Combine the pea purée with the soy ricotta.
Dot the pea purée by the teaspoonful along the first sheet of pasta.

With a water and a pastry brush, dampen the edges around the purée.
Lay another pasta sheet on top and with your fingertips, push out any air and seal the edges around each, soon to be ravioli.
With a roller, or ravioli cutter, cut out each piece.
Repeat with the two remaining sheets of pasta and pea purée.

Cook the ravioli in a large pot of rapidly boiling water for about 2-3 minutes or until they all float.
Meanwhile, melt knub of (vegan) butter, about 2 tablespoons and add about 1/2 cup of the reserved, strained pea liquid to heat. Once it’s simmering add 2 tablespoons of vermouth. Add salt and pepper to taste.
Continue to simmer until the ravioli is done.
Remove with the ravioli from the water with a slotted spoon.
To plate, evenly spoon the sauce in the center of four plates and top with ravioli.
Garnish with fresh pea shoots and cracked pepper, if desired.

Serves 4.

Published by

Dayna

I'm a chef, food stylist, cancer survivor, recipe developer, art director and photographer. My obsession for food, how it looks and makes me healthier has driven my passion for chronicling my journey through photos. Find more about me on: http://restarteating.com http://veganvisitor.com or my portfolio at: http://www.foodandphotography.com

18 thoughts on “Fantabulous Summer Pea Ravioli”

  1. This looks insanely good. I love peas and fresh peas make my heart sing. I once did exactly as you described one hot summer day with my friend Genji. We sat outside her grandparent’s garden shelling 1000 peapods sitting on a stone wall and wearing big floppy straw hats. We were 11 I think and at first I was annoyed because I thought we had so many better things we could be doing (like swimming in their natural stone pool) but we stuck with it and now it is one of my lovliest memories. I want to make this ravioli but I think I will use wonton skins.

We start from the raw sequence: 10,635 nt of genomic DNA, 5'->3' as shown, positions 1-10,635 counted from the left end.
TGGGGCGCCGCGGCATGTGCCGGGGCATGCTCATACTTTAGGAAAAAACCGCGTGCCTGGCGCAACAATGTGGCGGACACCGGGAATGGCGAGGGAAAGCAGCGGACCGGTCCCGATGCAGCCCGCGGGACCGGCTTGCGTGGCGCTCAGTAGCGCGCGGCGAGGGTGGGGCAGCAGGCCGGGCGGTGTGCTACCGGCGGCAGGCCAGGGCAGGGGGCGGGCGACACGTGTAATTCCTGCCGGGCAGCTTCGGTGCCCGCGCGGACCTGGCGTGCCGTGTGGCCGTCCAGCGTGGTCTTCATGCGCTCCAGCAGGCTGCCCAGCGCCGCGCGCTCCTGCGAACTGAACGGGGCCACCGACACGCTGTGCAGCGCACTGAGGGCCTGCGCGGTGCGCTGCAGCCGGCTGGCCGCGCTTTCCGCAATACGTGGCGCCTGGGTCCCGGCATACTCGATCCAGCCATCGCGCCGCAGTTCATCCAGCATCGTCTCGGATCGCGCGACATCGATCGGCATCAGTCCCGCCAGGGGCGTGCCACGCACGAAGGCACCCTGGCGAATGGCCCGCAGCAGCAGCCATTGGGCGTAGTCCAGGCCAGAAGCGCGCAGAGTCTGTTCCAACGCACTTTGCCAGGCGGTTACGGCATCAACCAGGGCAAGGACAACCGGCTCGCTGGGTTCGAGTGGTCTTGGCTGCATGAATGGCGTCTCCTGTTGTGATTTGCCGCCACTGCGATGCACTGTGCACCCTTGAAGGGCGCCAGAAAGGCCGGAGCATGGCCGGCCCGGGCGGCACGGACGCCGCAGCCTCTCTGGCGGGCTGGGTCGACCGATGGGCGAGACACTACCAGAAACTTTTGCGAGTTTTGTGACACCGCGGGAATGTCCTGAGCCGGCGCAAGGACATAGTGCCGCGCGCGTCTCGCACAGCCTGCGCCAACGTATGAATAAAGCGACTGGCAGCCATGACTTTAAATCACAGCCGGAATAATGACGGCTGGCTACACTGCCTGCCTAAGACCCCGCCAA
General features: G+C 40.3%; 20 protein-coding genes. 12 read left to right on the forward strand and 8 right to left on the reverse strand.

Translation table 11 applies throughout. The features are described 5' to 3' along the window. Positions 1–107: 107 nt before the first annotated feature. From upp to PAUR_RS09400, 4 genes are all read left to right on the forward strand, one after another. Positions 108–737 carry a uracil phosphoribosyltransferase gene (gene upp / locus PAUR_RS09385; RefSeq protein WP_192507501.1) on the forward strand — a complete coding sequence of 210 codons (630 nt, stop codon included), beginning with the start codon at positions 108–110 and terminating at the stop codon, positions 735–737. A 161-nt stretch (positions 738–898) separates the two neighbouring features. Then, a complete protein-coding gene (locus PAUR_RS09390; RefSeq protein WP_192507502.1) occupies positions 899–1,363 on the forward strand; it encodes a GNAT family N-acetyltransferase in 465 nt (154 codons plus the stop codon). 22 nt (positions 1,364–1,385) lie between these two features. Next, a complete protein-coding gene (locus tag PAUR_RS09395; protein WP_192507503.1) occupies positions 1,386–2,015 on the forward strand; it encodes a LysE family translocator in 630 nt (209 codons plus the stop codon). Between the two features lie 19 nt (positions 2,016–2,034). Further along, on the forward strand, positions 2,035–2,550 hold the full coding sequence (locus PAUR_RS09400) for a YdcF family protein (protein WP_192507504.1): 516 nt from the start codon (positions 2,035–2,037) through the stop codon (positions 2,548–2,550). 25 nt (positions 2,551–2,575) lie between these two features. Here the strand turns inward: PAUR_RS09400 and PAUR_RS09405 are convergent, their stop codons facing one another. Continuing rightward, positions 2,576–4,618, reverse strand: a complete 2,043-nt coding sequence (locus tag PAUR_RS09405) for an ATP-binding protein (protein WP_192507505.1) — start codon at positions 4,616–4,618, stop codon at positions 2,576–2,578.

2. This is seriously beautiful food presentation captured by excellent and evocative photography – I would be dancing a little dance if this plate was placed in front of my nose :-)

  3. Veggie Girl, Nicole, Windattack, Thanks.
    Nikki, that’s such a great memory. 1000 pods, wow!
    Maddy, Steffi, Alexa, Trina, thanks, the pea pods were such a great color I was so happy it stayed so true in the photos. It certainly was a feast for the eyes as well as my guest.
    VeganCowGirl, I’d done sweet potato and mushroom etc. But when I saw those pea sprouts at the market, I just had to put that burst of summer back into a dish.
    Elk, the stages did take a while, but it was worth it for a special occasion.

  4. you just triggered a flashback to when i was a kid, sitting on my grandmother’s back porch shelling garden peas and, to be honest, eating more than i was emptying into the bowl.

    gorgeous ravioli, dear.

  5. Those ravioli look gorgeous! Oh, and your pea fantasy isn’t too far off – when I was little I would sit on the porch with my grandma and take the ends off snap peas. I don’t think I would’ve had the patience to actually shell peas, but I could sure snap the ends.